Executive Director, Renaissance Journalism
Jon Funabiki—whose career spans journalism, philanthropy and academia—is a professor of journalism at San Francisco State University and executive director of Renaissance Journalism. He joined the university in 2006 after an 11-year career with the Ford Foundation, where he was deputy director of the Media, Arts & Culture (MAC) Unit. Responsible for the Foundation’s multimillion-dollar grantmaking strategies on news media issues, he worked closely with journalists, filmmakers, other media professionals and leaders from research, education, nonprofit and business institutions.
Prior to Ford, Jon was the founding director of San Francisco State University’s Center for Integration and Improvement of Journalism, the nation’s first university-based center focused on news media coverage of ethnic minority communities and issues. He is a former reporter and editor with The San Diego Union, where he specialized in U.S.-Asia political and economic affairs and reported from East and Southeast Asia.
Jon is a graduate of San Francisco State University. He was awarded the John S. Knight Professional Journalism Fellowship at Stanford University; the Jefferson Fellowship at the East-West Center of Honolulu; and a National Endowment for the Humanities Professional Summer Fellowship at the University of California, Santa Barbara.
Valerie Chow Bush
Deputy Director, Renaissance Journalism
Valerie Chow Bush is a former journalist who has more than 15 years of experience in communications, media relations, writing and editing, and nonprofit management. Prior to joining Renaissance Journalism, Valerie was the communications and marketing director at California Institute of Integral Studies, where she spearheaded the university’s integrated communications strategy and new brand identity and website.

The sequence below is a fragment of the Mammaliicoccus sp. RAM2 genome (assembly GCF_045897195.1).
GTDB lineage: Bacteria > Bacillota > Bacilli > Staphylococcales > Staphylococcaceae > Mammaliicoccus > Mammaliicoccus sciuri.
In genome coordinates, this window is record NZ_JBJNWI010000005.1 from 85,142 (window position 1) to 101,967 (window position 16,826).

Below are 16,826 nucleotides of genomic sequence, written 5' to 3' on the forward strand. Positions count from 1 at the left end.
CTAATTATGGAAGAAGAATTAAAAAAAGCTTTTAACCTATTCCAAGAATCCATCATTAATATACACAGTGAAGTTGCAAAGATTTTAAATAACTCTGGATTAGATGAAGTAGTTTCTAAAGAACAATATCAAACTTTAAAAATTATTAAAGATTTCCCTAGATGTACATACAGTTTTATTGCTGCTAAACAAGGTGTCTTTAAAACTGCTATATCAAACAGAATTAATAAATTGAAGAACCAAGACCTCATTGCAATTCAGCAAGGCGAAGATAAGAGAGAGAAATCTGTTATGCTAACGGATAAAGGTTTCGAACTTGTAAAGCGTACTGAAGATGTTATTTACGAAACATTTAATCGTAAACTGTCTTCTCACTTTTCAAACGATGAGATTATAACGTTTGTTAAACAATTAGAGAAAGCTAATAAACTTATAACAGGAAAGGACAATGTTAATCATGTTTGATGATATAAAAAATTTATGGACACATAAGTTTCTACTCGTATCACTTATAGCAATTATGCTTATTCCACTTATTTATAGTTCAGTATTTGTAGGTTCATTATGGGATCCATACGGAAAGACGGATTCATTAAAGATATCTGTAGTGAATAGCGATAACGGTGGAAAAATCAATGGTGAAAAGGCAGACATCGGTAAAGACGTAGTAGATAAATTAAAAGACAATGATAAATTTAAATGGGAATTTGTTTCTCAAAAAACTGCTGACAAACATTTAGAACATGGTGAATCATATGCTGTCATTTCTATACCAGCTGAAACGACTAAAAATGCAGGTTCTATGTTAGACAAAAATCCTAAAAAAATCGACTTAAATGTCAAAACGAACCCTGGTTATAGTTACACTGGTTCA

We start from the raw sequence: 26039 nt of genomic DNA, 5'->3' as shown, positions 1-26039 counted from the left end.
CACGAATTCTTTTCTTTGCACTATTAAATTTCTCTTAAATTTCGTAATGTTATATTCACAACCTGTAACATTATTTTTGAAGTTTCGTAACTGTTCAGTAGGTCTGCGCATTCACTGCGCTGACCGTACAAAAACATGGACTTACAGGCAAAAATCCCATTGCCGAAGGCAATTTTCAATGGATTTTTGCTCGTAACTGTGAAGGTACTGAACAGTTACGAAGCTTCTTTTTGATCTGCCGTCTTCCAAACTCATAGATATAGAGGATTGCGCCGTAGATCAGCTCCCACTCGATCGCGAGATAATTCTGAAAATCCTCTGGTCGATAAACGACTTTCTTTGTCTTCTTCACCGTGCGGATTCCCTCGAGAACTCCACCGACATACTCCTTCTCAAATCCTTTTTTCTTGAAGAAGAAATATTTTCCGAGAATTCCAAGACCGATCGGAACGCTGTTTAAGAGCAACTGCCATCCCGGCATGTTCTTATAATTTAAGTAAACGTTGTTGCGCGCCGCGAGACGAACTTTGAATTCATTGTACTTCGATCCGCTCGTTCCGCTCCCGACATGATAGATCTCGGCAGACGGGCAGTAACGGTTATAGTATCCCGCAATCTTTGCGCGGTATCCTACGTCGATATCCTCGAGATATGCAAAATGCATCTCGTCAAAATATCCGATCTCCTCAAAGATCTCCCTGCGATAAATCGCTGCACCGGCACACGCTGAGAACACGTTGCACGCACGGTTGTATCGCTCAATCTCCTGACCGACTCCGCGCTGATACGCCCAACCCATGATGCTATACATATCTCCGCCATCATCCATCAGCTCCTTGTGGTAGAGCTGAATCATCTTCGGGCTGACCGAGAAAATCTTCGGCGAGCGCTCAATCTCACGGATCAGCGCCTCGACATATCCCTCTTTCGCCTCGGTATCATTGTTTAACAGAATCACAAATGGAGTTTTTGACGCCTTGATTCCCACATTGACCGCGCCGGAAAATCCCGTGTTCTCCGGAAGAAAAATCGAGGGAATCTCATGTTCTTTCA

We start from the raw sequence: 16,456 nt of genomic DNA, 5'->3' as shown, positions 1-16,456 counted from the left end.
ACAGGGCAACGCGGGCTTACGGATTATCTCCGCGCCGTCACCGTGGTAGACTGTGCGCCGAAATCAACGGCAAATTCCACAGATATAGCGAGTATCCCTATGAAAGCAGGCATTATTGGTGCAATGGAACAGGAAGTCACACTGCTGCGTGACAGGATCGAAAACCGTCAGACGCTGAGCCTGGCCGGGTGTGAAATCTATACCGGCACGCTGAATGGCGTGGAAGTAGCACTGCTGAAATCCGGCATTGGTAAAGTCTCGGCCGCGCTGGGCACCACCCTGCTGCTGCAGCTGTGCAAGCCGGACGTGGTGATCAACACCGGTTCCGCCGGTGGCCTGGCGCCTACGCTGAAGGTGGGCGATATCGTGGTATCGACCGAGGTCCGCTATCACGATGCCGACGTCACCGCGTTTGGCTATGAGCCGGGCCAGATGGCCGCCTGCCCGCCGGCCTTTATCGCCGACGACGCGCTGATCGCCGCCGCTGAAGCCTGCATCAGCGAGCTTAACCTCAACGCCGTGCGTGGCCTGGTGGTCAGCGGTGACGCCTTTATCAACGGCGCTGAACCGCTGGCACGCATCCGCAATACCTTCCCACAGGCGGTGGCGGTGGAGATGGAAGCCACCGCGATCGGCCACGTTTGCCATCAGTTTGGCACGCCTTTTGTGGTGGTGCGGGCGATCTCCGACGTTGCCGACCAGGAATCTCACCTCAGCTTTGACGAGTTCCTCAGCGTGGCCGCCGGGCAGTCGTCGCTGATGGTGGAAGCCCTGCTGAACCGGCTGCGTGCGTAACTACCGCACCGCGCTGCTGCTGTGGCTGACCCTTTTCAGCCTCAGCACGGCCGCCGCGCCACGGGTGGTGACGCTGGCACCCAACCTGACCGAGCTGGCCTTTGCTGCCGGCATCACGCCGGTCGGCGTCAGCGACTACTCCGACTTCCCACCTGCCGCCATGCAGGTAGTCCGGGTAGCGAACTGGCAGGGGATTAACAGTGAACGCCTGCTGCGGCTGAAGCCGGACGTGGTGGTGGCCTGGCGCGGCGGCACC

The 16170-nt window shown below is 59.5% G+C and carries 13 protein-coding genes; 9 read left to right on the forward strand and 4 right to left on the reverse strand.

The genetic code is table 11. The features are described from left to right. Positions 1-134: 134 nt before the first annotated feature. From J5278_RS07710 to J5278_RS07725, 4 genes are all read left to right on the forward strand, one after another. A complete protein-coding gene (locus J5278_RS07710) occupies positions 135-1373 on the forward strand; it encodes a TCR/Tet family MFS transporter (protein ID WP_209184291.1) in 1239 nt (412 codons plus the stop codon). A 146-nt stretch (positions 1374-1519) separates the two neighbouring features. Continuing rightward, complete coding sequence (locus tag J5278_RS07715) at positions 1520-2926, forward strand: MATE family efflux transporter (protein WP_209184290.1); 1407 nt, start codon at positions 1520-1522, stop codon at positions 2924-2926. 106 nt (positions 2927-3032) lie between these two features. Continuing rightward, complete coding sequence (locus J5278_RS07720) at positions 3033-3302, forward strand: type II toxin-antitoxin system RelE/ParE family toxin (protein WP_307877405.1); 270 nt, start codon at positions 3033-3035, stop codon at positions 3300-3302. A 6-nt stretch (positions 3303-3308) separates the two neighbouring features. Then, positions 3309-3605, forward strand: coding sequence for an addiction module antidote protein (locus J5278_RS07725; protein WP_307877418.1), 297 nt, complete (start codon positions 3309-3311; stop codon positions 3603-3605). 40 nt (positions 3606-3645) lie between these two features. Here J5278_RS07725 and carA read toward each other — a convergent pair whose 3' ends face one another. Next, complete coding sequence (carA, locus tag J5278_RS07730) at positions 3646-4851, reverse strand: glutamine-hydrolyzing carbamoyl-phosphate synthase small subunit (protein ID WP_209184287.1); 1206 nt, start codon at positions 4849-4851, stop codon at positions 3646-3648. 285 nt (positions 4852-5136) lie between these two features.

Valerie’s experience includes serving as the executive director of the Asian American Journalists Association, as well as working as a reporter for the Marin Independent Journal; an assistant editor at The Village Voice; reporting intern at The Washington Post; and as the editorial director for the Maynard Institute for Journalism Education. She is the editor of four books of creative writing by at-risk youth, published by WritersCorps/San Francisco Arts Commission; the former executive editor of San Francisco State’s online guide for journalists covering Islam and Muslim Americans, a project she conceived and developed; and the co-editor of Jump Write In! Creative Writing Exercises for Diverse Communities, Grades 6-12, published by Jossey-Bass. Valerie holds an MS from Columbia University Graduate School of Journalism. She is a co-founder of San Francisco’s Asian Women’s Shelter.
Steven Chin is principal of MKmedia, a San Francisco Bay Area consulting firm that provides Web development, content and business strategies to companies and nonprofit organizations. Chin was a San Francisco Examiner reporter for eight years, where he created the first full-time Asian Affairs beat at a major metropolitan newspaper. He also covered legal affairs and City Hall.
He left the Examiner in 1996 to co-found Channel A, the first commercial Asian American website. In 2000 Chin joined New York-based aMedia, Inc., publishers of aMagazine, then the nation’s oldest Asian American print publication.
Chin’s writing and editing credentials over the last 20 years include three children books (“Dragon Parade,” “When Justice Failed: The Fred Korematsu Story,” “Gordon Chong: Success Story”), as well as articles that have appeared in such publications as Mother Jones, Image Magazine and the New York Observer.
De Tran is publisher and editor of VTimes, a Vietnamese-language newspaper in Silicon Valley. Before founding VTimes in 2006, De was the founding publisher and editor of Viet Mercury, the Vietnamese-language weekly published by the San Jose Mercury News and the first Vietnamese newspaper published by a U.S. media company.
De was one of the first Vietnamese writers working in mainstream journalism in the United States. He was a columnist and a demographics writer for the San Jose Mercury News. He was part of the Mercury News staff that won a Pulitzer Prize in 1990. He also has worked at the Los Angeles Times and Newsweek magazine. He edited an anthology called “Once Upon A Dream: The Vietnamese-American Experience” (Andrews & McMeel, 1995), which is still used in many colleges in the United States.
De was born in Vietnam and came to the United States as a refugee in 1975 at the end of the Vietnam War. His first job in America was hawking the afternoon San Francisco Examiner at a street corner. He has since returned to Vietnam numerous times to visit and to do reporting. De studied journalism at San Francisco State University, where he was editor of Prism Magazine.